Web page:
In CSI, certification can again be a valuable way to demonstrate skills. The International Association for Identification (IAI) offers three different related certifications in Crime Scene Investigator, Crime Scene Analyst, and Senior Crime Scene Analyst.
Indianapolis is a city of 907,802 people and Fort Wayne has 266,946 people. Large cities like these can be opportune locations to look for jobs, simply because the need for professionals can be greater and because there is often more crime committed in cities.
The Indianapolis-Marion County Forensic Services Agency may be one of the places to look for employment. This full-service forensic laboratory is accredited by the American Society of Crime Laboratory Directors (ASCLD) and employs forensic scientists, crime scene specialists, and other forensic support personnel. Other places to look could include:
Potential jobs are also listed on the AAFS job board, through various forensic science organizations, or simply by networking. Many people in forensic science are employed by governmental organizations, reports the BLS, with about 89 percent working for state or local government agencies, such as crime labs, morgues or police departments, or law enforcement agencies.
There are several schools through which you can gain a forensic science education in Indiana. Available from the undergraduate to graduate level, these provide students with different opportunities to be engaged in forensic science in the state and to gain valuable skills to seek employment.
One way to distinguish forensic science programs from one another is by evaluating accreditation statuses. For forensic science programs in particular, the top accrediting organization is the Forensic Science Education Programs Accreditation Commission (FEPAC). In Indiana, two programs have earned FEPAC accreditation, both of which reside at the same school.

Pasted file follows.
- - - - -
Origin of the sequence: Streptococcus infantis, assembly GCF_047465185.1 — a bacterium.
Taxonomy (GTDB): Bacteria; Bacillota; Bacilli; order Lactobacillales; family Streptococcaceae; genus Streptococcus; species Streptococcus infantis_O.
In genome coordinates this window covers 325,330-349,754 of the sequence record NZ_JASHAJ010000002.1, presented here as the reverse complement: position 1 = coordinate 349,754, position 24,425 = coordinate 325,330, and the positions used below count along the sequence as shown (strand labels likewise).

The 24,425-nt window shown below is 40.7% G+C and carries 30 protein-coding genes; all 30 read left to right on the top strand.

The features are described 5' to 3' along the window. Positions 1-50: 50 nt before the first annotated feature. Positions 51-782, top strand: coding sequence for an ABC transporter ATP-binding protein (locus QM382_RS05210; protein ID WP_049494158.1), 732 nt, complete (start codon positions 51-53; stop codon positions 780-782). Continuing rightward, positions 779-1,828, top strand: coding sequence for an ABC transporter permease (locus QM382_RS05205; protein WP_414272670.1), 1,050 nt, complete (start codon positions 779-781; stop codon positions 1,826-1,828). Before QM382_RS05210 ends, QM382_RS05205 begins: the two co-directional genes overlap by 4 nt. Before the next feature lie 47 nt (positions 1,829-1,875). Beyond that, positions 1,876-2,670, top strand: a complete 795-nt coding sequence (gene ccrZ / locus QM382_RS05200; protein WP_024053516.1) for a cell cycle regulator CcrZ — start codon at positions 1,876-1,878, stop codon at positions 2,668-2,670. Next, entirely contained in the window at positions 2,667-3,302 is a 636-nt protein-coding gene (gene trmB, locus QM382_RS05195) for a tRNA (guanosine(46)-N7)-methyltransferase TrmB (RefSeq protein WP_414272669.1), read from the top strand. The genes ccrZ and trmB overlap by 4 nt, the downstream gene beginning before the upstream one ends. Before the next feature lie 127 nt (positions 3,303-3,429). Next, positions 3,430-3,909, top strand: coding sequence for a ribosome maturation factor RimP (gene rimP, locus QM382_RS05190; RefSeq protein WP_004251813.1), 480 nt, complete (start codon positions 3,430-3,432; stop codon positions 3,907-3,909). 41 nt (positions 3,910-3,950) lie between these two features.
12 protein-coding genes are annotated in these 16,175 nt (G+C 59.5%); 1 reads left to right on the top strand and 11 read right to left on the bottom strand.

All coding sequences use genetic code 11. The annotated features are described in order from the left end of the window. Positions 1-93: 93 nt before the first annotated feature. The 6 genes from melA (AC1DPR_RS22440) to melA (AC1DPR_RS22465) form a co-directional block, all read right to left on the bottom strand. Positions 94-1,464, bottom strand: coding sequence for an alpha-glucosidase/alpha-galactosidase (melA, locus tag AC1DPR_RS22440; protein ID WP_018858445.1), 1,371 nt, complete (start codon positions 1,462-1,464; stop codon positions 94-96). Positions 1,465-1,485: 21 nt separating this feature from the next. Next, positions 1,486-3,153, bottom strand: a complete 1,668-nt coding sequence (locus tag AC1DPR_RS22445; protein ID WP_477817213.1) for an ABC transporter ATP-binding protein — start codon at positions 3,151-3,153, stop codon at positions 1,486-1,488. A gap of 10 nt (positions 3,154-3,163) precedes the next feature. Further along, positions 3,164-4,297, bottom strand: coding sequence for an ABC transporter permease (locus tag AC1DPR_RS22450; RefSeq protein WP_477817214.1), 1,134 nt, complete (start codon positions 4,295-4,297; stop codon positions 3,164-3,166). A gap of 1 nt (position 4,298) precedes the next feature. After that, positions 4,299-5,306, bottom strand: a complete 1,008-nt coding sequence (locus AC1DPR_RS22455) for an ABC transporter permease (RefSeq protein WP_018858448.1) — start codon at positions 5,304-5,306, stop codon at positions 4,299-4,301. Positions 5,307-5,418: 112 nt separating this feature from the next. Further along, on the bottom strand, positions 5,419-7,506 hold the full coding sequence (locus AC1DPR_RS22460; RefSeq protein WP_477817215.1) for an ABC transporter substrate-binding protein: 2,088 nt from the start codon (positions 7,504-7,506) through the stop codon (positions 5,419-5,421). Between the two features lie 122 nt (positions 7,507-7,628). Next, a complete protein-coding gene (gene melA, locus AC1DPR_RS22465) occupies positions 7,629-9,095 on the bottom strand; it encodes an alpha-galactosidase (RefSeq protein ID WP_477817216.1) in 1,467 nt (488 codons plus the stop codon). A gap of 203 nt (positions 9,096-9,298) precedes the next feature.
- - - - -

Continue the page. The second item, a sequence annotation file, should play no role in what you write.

Students at Indiana University-Purdue University Indianapolis can pursue a FEPAC-accredited bachelor’s degree (BS) in forensic science or a master’s degree (MS) in forensic science with a thesis or a non-thesis option. These forensic and investigative sciences programs combine the best of chemistry, biology, mathematics, and physics, along with criminal justice and law, enabling students to settle civil disputes and solve crimes. The programs in this school are the only ones in the state accredited by FEPAC.
In the bachelor’s degree, students will be required to choose a concentration in either chemistry or biology. Students in this program can also complete an internship at approved crime laboratories or other organizations supervised by FIS faculty members. The forensic biology concentration comprises 126, while students in the forensic chemistry track complete 123 credits.
The bachelor’s degree program curriculum includes courses such as concepts of forensic science; forensic microscopy; professional issues in forensic science; forensic chemistry; forensic biology; and forensic science and the law.